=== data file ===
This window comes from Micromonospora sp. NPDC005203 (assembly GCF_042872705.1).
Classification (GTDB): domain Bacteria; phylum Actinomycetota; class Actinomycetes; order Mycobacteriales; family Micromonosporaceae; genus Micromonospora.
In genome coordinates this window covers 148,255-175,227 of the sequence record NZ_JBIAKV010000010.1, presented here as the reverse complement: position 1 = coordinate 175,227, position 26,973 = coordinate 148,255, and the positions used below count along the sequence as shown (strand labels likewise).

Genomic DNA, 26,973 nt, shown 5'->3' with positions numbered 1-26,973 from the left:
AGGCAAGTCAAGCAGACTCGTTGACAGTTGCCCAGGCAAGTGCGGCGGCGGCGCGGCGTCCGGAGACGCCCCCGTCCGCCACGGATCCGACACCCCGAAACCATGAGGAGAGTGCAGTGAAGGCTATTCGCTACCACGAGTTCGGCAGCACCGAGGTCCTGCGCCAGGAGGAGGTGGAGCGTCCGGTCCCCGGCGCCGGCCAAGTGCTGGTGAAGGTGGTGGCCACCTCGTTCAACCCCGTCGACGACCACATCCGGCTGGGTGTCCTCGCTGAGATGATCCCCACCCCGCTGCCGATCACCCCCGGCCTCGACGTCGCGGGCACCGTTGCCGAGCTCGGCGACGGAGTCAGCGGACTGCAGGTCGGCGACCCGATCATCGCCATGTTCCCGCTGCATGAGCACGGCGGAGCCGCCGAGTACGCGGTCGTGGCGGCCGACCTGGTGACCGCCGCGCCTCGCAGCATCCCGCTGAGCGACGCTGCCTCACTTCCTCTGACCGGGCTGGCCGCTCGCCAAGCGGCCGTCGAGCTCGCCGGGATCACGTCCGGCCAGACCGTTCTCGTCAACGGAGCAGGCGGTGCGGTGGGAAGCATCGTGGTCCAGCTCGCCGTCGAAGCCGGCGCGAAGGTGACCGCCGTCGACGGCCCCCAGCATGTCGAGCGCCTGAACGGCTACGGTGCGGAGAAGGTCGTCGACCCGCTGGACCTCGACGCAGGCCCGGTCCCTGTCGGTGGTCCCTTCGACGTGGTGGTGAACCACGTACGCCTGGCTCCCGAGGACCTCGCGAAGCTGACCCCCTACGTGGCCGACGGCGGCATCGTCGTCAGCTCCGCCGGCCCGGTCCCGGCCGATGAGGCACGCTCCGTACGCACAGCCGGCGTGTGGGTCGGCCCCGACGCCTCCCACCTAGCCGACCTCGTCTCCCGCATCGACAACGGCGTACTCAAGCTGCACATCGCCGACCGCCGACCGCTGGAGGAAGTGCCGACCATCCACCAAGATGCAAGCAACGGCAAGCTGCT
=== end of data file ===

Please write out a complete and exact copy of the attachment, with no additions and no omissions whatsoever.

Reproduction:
This window comes from Micromonospora sp. NPDC005203 (assembly GCF_042872705.1).
Classification (GTDB): domain Bacteria; phylum Actinomycetota; class Actinomycetes; order Mycobacteriales; family Micromonosporaceae; genus Micromonospora.
In genome coordinates this window covers 148,255-175,227 of the sequence record NZ_JBIAKV010000010.1, presented here as the reverse complement: position 1 = coordinate 175,227, position 26,973 = coordinate 148,255, and the positions used below count along the sequence as shown (strand labels likewise).

Genomic DNA, 26,973 nt, shown 5'->3' with positions numbered 1-26,973 from the left:
AGGCAAGTCAAGCAGACTCGTTGACAGTTGCCCAGGCAAGTGCGGCGGCGGCGCGGCGTCCGGAGACGCCCCCGTCCGCCACGGATCCGACACCCCGAAACCATGAGGAGAGTGCAGTGAAGGCTATTCGCTACCACGAGTTCGGCAGCACCGAGGTCCTGCGCCAGGAGGAGGTGGAGCGTCCGGTCCCCGGCGCCGGCCAAGTGCTGGTGAAGGTGGTGGCCACCTCGTTCAACCCCGTCGACGACCACATCCGGCTGGGTGTCCTCGCTGAGATGATCCCCACCCCGCTGCCGATCACCCCCGGCCTCGACGTCGCGGGCACCGTTGCCGAGCTCGGCGACGGAGTCAGCGGACTGCAGGTCGGCGACCCGATCATCGCCATGTTCCCGCTGCATGAGCACGGCGGAGCCGCCGAGTACGCGGTCGTGGCGGCCGACCTGGTGACCGCCGCGCCTCGCAGCATCCCGCTGAGCGACGCTGCCTCACTTCCTCTGACCGGGCTGGCCGCTCGCCAAGCGGCCGTCGAGCTCGCCGGGATCACGTCCGGCCAGACCGTTCTCGTCAACGGAGCAGGCGGTGCGGTGGGAAGCATCGTGGTCCAGCTCGCCGTCGAAGCCGGCGCGAAGGTGACCGCCGTCGACGGCCCCCAGCATGTCGAGCGCCTGAACGGCTACGGTGCGGAGAAGGTCGTCGACCCGCTGGACCTCGACGCAGGCCCGGTCCCTGTCGGTGGTCCCTTCGACGTGGTGGTGAACCACGTACGCCTGGCTCCCGAGGACCTCGCGAAGCTGACCCCCTACGTGGCCGACGGCGGCATCGTCGTCAGCTCCGCCGGCCCGGTCCCGGCCGATGAGGCACGCTCCGTACGCACAGCCGGCGTGTGGGTCGGCCCCGACGCCTCCCACCTAGCCGACCTCGTCTCCCGCATCGACAACGGCGTACTCAAGCTGCACATCGCCGACCGCCGACCGCTGGAGGAAGTGCCGACCATCCACCAAGATGCAAGCAACGGCAAGCTGCT